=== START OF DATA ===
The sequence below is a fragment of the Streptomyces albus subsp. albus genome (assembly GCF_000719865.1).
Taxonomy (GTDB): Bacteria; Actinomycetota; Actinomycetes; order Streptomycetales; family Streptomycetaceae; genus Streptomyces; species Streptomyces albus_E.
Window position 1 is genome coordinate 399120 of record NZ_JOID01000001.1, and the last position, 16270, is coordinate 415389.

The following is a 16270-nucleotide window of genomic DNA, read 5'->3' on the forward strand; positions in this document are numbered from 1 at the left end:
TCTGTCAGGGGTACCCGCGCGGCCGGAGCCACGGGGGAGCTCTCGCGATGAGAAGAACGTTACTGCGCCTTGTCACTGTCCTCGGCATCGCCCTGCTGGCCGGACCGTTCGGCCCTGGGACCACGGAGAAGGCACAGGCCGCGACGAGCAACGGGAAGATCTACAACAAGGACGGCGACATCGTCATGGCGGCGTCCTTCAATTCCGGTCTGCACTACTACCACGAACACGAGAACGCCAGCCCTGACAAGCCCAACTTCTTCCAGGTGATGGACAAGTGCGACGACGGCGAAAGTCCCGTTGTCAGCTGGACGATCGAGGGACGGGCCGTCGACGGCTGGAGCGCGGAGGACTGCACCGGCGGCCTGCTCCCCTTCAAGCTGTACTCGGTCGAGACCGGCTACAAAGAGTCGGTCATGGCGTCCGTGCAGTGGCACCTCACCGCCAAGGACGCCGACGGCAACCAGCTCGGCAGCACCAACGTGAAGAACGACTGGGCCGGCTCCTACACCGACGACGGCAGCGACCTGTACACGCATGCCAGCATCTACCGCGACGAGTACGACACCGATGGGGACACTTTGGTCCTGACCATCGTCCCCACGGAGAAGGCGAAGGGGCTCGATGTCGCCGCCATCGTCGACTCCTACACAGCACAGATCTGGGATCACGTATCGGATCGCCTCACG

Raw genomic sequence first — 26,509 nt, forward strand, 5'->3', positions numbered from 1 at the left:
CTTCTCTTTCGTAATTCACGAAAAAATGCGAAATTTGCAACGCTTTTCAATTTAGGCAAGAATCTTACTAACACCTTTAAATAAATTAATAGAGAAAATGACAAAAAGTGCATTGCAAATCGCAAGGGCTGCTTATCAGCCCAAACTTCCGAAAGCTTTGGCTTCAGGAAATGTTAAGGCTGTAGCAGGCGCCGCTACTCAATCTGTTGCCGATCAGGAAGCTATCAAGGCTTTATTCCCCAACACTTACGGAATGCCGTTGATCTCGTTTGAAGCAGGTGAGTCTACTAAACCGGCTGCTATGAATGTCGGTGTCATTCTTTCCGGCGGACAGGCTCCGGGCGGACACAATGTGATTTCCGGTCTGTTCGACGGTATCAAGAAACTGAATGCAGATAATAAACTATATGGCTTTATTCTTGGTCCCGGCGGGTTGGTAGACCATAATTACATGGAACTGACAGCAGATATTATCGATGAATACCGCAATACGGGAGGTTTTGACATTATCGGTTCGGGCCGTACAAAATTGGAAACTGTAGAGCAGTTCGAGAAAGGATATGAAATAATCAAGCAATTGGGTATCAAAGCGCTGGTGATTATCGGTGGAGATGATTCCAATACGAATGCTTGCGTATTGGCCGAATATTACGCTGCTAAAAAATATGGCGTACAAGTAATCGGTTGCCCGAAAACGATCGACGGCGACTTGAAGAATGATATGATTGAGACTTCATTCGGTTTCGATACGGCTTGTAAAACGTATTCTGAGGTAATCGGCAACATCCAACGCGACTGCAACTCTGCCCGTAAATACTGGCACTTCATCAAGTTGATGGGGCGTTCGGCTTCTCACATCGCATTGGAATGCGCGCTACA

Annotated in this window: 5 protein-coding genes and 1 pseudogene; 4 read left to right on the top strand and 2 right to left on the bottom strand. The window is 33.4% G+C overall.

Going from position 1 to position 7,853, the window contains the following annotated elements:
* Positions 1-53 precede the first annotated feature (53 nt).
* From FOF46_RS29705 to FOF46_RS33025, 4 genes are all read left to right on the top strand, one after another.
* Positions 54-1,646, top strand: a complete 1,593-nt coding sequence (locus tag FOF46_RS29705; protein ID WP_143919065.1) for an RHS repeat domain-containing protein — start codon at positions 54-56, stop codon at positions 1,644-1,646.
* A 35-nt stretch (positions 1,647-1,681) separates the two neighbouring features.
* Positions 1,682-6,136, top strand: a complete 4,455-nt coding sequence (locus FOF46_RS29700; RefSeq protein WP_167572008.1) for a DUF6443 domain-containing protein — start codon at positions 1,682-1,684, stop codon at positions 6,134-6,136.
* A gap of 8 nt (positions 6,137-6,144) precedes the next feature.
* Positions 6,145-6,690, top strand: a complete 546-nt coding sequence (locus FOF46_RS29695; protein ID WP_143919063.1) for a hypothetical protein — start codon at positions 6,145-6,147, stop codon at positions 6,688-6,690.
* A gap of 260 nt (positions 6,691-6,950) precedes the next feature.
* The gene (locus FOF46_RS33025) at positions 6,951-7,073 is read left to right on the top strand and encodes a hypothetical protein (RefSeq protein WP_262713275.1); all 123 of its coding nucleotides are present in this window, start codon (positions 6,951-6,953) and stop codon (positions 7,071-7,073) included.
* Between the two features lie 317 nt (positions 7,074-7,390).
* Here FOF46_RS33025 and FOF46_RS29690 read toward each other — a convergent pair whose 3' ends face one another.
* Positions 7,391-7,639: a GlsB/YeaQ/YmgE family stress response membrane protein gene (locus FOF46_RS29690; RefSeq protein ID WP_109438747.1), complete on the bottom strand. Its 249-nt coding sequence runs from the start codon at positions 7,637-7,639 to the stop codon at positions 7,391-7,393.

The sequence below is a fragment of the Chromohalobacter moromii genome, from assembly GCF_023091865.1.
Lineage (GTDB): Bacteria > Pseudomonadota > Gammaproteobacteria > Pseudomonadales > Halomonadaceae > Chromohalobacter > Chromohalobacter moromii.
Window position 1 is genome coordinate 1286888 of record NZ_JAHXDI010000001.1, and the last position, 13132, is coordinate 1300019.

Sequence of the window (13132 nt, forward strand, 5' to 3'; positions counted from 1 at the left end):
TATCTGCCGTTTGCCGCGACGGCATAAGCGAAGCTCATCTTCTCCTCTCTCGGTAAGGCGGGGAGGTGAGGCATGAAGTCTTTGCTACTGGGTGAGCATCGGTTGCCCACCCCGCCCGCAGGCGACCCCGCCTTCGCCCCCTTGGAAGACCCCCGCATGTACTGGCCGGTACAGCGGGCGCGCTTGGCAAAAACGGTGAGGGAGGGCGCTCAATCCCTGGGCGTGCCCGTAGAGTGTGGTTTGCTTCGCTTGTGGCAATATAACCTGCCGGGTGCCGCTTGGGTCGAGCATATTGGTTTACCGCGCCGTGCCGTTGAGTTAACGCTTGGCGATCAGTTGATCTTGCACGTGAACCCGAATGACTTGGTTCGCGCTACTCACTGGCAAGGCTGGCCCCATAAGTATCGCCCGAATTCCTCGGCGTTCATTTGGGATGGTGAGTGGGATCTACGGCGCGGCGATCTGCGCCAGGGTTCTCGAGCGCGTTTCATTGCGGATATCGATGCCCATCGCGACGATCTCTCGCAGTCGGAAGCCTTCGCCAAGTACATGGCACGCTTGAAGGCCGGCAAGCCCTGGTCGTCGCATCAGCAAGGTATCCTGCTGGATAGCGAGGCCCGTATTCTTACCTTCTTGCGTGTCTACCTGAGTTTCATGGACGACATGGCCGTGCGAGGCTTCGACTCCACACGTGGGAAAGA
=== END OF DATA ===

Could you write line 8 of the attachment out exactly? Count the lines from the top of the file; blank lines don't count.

Annotated in this window: 5 protein-coding genes and 1 pseudogene; 4 read left to right on the top strand and 2 right to left on the bottom strand. The window is 33.4% G+C overall.